The Department of Water Resources says that it expects to deliver just 5% of the requested amount of water from its customers for next year. The massive State Water Project serves 29 water contractors, primarily in Southern California. This year, water contractors and agencies got 35% of their requested allocations.
State reservoirs like Shasta, Oroville, and San Luis are at low levels after two years of below average rain and snow. The forecast may change because January and February are historically the heaviest rain months. The last time the early estimate was as low as 5% was in 2010. The eventual amount delivered was 50%.
“We could get a series of storms that could completely make up for it,” said Arthur Hinojosa, DWR Chief of Hydrology and Flood Operations.
Hinojosa also said forecasts are traditionally conservative and takes into account the last two years, which were dryer than normal.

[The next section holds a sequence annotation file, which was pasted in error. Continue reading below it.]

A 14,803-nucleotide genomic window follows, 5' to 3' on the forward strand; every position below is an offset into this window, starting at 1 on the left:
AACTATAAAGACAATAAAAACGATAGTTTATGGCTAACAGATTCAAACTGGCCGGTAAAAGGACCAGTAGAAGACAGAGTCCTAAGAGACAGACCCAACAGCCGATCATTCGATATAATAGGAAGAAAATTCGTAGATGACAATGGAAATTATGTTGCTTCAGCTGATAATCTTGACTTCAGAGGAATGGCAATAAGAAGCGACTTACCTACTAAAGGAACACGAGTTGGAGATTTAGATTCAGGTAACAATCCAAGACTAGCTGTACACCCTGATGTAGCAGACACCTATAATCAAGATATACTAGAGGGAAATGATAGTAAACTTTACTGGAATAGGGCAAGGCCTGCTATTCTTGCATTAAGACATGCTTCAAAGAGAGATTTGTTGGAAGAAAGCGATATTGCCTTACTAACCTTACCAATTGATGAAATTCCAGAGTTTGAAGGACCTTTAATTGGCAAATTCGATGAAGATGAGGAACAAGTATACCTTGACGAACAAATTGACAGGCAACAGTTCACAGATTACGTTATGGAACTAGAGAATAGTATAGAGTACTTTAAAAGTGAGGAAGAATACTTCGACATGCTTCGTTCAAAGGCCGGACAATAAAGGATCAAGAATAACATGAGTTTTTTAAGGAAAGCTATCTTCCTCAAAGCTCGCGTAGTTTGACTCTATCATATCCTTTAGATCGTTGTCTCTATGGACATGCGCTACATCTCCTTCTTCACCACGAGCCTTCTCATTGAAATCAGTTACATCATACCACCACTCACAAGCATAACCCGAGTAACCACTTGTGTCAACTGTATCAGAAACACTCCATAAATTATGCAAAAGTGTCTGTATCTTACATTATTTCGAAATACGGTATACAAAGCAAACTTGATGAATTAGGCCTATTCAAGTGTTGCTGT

“Much better to plan for the worst and adapt as things improve,” said Hinojosa.
The last time contractors got 100% of their request was in 2006. 30% of the water goes to agriculture, and urban deliveries make up 70%. Most water agencies have several sources of water, but if they run short some could enforce tougher water use rules and conservation measures.
Many water customers rely on federal water sources, like the Central Valley Project, or private reservoirs, streams and creeks. But, the DWR forecast acts as a bellwether for those water sources because they all rely on the Sierra snow pack and rain in the foothills.
The latest storm won’t affect the dismal forecast.
“There hasn’t bee significant accumalations that we’ve measured so far for the storm, but it’s at least a start,” said Hinojosa.